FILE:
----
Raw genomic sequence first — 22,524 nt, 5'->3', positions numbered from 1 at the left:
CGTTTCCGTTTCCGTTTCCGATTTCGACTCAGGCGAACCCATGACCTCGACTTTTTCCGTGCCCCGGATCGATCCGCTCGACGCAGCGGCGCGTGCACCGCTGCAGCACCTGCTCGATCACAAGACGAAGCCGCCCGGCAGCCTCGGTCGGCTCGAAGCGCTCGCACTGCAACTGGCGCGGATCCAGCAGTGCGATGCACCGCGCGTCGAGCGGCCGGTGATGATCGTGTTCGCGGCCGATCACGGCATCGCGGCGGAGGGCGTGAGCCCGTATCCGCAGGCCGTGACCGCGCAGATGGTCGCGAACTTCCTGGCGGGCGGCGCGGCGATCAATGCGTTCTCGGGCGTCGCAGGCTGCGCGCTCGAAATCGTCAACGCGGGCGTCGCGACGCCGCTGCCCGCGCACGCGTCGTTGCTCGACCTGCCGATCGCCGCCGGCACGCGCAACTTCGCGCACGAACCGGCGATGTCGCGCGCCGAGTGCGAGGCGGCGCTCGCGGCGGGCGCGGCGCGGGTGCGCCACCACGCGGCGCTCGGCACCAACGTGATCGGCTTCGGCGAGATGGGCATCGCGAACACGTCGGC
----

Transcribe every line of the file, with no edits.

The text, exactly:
Raw genomic sequence first — 22,524 nt, 5'->3', positions numbered from 1 at the left:
CGTTTCCGTTTCCGTTTCCGATTTCGACTCAGGCGAACCCATGACCTCGACTTTTTCCGTGCCCCGGATCGATCCGCTCGACGCAGCGGCGCGTGCACCGCTGCAGCACCTGCTCGATCACAAGACGAAGCCGCCCGGCAGCCTCGGTCGGCTCGAAGCGCTCGCACTGCAACTGGCGCGGATCCAGCAGTGCGATGCACCGCGCGTCGAGCGGCCGGTGATGATCGTGTTCGCGGCCGATCACGGCATCGCGGCGGAGGGCGTGAGCCCGTATCCGCAGGCCGTGACCGCGCAGATGGTCGCGAACTTCCTGGCGGGCGGCGCGGCGATCAATGCGTTCTCGGGCGTCGCAGGCTGCGCGCTCGAAATCGTCAACGCGGGCGTCGCGACGCCGCTGCCCGCGCACGCGTCGTTGCTCGACCTGCCGATCGCCGCCGGCACGCGCAACTTCGCGCACGAACCGGCGATGTCGCGCGCCGAGTGCGAGGCGGCGCTCGCGGCGGGCGCGGCGCGGGTGCGCCACCACGCGGCGCTCGGCACCAACGTGATCGGCTTCGGCGAGATGGGCATCGCGAACACGTCGGC